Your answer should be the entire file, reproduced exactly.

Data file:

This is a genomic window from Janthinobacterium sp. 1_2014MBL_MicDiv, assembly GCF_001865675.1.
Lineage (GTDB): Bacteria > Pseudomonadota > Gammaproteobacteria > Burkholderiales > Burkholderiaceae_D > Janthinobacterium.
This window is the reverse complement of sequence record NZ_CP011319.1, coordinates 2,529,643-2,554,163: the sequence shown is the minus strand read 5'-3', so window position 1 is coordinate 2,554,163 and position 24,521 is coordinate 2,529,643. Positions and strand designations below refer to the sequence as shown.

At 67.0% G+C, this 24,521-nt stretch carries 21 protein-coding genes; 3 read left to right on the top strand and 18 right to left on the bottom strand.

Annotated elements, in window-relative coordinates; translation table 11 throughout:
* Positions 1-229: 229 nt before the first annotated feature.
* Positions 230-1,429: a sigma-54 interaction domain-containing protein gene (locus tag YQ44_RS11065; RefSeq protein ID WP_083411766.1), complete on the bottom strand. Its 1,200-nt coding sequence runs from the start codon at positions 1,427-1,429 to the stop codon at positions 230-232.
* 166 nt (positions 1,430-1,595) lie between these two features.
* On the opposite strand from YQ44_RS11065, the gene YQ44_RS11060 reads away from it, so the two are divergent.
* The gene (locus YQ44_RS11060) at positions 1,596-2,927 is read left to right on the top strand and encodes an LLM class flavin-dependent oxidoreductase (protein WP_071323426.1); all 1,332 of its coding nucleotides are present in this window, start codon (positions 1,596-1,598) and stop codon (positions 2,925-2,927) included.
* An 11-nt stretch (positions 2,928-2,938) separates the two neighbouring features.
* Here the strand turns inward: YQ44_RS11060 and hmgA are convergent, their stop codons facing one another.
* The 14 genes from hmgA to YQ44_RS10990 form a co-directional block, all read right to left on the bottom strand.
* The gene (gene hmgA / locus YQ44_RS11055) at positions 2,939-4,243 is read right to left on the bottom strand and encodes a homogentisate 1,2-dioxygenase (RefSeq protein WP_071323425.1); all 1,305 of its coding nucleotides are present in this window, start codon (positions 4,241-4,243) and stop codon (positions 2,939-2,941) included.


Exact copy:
This is a genomic window from Janthinobacterium sp. 1_2014MBL_MicDiv, assembly GCF_001865675.1.
Lineage (GTDB): Bacteria > Pseudomonadota > Gammaproteobacteria > Burkholderiales > Burkholderiaceae_D > Janthinobacterium.
This window is the reverse complement of sequence record NZ_CP011319.1, coordinates 2,529,643-2,554,163: the sequence shown is the minus strand read 5'-3', so window position 1 is coordinate 2,554,163 and position 24,521 is coordinate 2,529,643. Positions and strand designations below refer to the sequence as shown.

At 67.0% G+C, this 24,521-nt stretch carries 21 protein-coding genes; 3 read left to right on the top strand and 18 right to left on the bottom strand.

Annotated elements, in window-relative coordinates; translation table 11 throughout:
* Positions 1-229: 229 nt before the first annotated feature.
* Positions 230-1,429: a sigma-54 interaction domain-containing protein gene (locus tag YQ44_RS11065; RefSeq protein ID WP_083411766.1), complete on the bottom strand. Its 1,200-nt coding sequence runs from the start codon at positions 1,427-1,429 to the stop codon at positions 230-232.
* 166 nt (positions 1,430-1,595) lie between these two features.
* On the opposite strand from YQ44_RS11065, the gene YQ44_RS11060 reads away from it, so the two are divergent.
* The gene (locus YQ44_RS11060) at positions 1,596-2,927 is read left to right on the top strand and encodes an LLM class flavin-dependent oxidoreductase (protein WP_071323426.1); all 1,332 of its coding nucleotides are present in this window, start codon (positions 1,596-1,598) and stop codon (positions 2,925-2,927) included.
* An 11-nt stretch (positions 2,928-2,938) separates the two neighbouring features.
* Here the strand turns inward: YQ44_RS11060 and hmgA are convergent, their stop codons facing one another.
* The 14 genes from hmgA to YQ44_RS10990 form a co-directional block, all read right to left on the bottom strand.
* The gene (gene hmgA / locus YQ44_RS11055) at positions 2,939-4,243 is read right to left on the bottom strand and encodes a homogentisate 1,2-dioxygenase (RefSeq protein WP_071323425.1); all 1,305 of its coding nucleotides are present in this window, start codon (positions 4,241-4,243) and stop codon (positions 2,939-2,941) included.